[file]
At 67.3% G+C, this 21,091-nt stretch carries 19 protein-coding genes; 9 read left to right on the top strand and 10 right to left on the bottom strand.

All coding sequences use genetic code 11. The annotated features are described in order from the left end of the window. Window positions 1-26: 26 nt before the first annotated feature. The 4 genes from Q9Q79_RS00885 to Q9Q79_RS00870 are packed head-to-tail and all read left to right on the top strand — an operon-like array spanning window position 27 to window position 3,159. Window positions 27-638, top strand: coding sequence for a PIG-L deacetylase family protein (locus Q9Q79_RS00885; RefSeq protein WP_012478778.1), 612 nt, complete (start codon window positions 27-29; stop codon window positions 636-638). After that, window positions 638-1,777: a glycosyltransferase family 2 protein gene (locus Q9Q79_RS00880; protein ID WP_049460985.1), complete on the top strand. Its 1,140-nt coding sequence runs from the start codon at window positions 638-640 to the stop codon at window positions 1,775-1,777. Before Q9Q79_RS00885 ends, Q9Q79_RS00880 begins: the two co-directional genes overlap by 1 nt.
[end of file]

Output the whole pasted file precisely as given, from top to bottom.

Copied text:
At 67.3% G+C, this 21,091-nt stretch carries 19 protein-coding genes; 9 read left to right on the top strand and 10 right to left on the bottom strand.

All coding sequences use genetic code 11. The annotated features are described in order from the left end of the window. Window positions 1-26: 26 nt before the first annotated feature. The 4 genes from Q9Q79_RS00885 to Q9Q79_RS00870 are packed head-to-tail and all read left to right on the top strand — an operon-like array spanning window position 27 to window position 3,159. Window positions 27-638, top strand: coding sequence for a PIG-L deacetylase family protein (locus Q9Q79_RS00885; RefSeq protein WP_012478778.1), 612 nt, complete (start codon window positions 27-29; stop codon window positions 636-638). After that, window positions 638-1,777: a glycosyltransferase family 2 protein gene (locus Q9Q79_RS00880; protein ID WP_049460985.1), complete on the top strand. Its 1,140-nt coding sequence runs from the start codon at window positions 638-640 to the stop codon at window positions 1,775-1,777. Before Q9Q79_RS00885 ends, Q9Q79_RS00880 begins: the two co-directional genes overlap by 1 nt.